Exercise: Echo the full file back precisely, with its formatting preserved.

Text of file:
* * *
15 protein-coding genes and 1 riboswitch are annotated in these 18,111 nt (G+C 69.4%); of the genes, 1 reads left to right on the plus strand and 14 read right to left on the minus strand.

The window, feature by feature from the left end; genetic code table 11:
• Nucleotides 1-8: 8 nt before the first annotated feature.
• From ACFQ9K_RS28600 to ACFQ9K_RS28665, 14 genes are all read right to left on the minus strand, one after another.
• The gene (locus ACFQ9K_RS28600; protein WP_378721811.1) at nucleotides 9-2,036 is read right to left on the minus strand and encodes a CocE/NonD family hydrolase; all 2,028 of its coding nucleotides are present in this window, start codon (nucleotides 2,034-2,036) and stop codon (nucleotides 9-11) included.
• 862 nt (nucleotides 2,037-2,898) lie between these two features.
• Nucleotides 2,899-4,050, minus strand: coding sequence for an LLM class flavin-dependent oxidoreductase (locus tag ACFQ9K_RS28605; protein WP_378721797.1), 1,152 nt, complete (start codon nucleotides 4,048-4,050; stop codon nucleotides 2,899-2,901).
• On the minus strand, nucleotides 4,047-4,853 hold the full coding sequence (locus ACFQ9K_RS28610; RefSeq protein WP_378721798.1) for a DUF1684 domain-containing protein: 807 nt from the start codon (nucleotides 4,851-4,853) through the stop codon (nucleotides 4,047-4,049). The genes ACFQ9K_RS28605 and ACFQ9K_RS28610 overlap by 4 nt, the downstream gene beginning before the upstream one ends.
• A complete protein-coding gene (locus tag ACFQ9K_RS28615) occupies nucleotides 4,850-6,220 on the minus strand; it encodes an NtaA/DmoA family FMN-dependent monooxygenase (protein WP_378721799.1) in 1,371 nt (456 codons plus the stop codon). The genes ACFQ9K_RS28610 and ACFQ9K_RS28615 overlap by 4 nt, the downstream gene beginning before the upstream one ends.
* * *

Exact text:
15 protein-coding genes and 1 riboswitch are annotated in these 18,111 nt (G+C 69.4%); of the genes, 1 reads left to right on the plus strand and 14 read right to left on the minus strand.

The window, feature by feature from the left end; genetic code table 11:
• Nucleotides 1-8: 8 nt before the first annotated feature.
• From ACFQ9K_RS28600 to ACFQ9K_RS28665, 14 genes are all read right to left on the minus strand, one after another.
• The gene (locus ACFQ9K_RS28600; protein WP_378721811.1) at nucleotides 9-2,036 is read right to left on the minus strand and encodes a CocE/NonD family hydrolase; all 2,028 of its coding nucleotides are present in this window, start codon (nucleotides 2,034-2,036) and stop codon (nucleotides 9-11) included.
• 862 nt (nucleotides 2,037-2,898) lie between these two features.
• Nucleotides 2,899-4,050, minus strand: coding sequence for an LLM class flavin-dependent oxidoreductase (locus tag ACFQ9K_RS28605; protein WP_378721797.1), 1,152 nt, complete (start codon nucleotides 4,048-4,050; stop codon nucleotides 2,899-2,901).
• On the minus strand, nucleotides 4,047-4,853 hold the full coding sequence (locus ACFQ9K_RS28610; RefSeq protein WP_378721798.1) for a DUF1684 domain-containing protein: 807 nt from the start codon (nucleotides 4,851-4,853) through the stop codon (nucleotides 4,047-4,049). The genes ACFQ9K_RS28605 and ACFQ9K_RS28610 overlap by 4 nt, the downstream gene beginning before the upstream one ends.
• A complete protein-coding gene (locus tag ACFQ9K_RS28615) occupies nucleotides 4,850-6,220 on the minus strand; it encodes an NtaA/DmoA family FMN-dependent monooxygenase (protein WP_378721799.1) in 1,371 nt (456 codons plus the stop codon). The genes ACFQ9K_RS28610 and ACFQ9K_RS28615 overlap by 4 nt, the downstream gene beginning before the upstream one ends.